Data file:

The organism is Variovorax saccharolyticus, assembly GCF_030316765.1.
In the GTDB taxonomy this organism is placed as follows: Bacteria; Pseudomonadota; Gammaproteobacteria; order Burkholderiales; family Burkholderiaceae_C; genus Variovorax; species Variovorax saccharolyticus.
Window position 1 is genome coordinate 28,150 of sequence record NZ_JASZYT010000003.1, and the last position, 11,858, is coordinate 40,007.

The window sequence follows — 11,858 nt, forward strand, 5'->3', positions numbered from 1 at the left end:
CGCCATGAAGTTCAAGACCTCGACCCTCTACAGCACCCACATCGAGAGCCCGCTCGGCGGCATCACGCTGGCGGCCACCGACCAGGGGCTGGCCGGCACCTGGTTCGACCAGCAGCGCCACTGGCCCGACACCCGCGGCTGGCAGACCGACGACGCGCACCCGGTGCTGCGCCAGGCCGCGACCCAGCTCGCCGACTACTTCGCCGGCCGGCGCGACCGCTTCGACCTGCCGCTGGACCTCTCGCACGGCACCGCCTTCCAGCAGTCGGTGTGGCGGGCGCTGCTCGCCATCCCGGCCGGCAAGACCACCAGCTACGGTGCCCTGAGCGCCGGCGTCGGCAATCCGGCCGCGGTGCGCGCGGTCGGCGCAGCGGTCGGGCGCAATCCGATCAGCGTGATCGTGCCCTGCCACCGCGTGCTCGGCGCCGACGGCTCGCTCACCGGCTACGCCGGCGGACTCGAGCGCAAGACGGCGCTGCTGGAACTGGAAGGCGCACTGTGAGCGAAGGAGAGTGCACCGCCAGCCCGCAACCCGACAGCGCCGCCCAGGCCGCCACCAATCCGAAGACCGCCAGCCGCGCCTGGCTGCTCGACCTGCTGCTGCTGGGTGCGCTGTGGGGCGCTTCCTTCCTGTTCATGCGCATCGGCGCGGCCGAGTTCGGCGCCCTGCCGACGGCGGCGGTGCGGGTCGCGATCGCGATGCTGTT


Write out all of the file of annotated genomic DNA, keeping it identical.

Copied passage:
The organism is Variovorax saccharolyticus, assembly GCF_030316765.1.
In the GTDB taxonomy this organism is placed as follows: Bacteria; Pseudomonadota; Gammaproteobacteria; order Burkholderiales; family Burkholderiaceae_C; genus Variovorax; species Variovorax saccharolyticus.
Window position 1 is genome coordinate 28,150 of sequence record NZ_JASZYT010000003.1, and the last position, 11,858, is coordinate 40,007.

The window sequence follows — 11,858 nt, forward strand, 5'->3', positions numbered from 1 at the left end:
CGCCATGAAGTTCAAGACCTCGACCCTCTACAGCACCCACATCGAGAGCCCGCTCGGCGGCATCACGCTGGCGGCCACCGACCAGGGGCTGGCCGGCACCTGGTTCGACCAGCAGCGCCACTGGCCCGACACCCGCGGCTGGCAGACCGACGACGCGCACCCGGTGCTGCGCCAGGCCGCGACCCAGCTCGCCGACTACTTCGCCGGCCGGCGCGACCGCTTCGACCTGCCGCTGGACCTCTCGCACGGCACCGCCTTCCAGCAGTCGGTGTGGCGGGCGCTGCTCGCCATCCCGGCCGGCAAGACCACCAGCTACGGTGCCCTGAGCGCCGGCGTCGGCAATCCGGCCGCGGTGCGCGCGGTCGGCGCAGCGGTCGGGCGCAATCCGATCAGCGTGATCGTGCCCTGCCACCGCGTGCTCGGCGCCGACGGCTCGCTCACCGGCTACGCCGGCGGACTCGAGCGCAAGACGGCGCTGCTGGAACTGGAAGGCGCACTGTGAGCGAAGGAGAGTGCACCGCCAGCCCGCAACCCGACAGCGCCGCCCAGGCCGCCACCAATCCGAAGACCGCCAGCCGCGCCTGGCTGCTCGACCTGCTGCTGCTGGGTGCGCTGTGGGGCGCTTCCTTCCTGTTCATGCGCATCGGCGCGGCCGAGTTCGGCGCCCTGCCGACGGCGGCGGTGCGGGTCGCGATCGCGATGCTGTT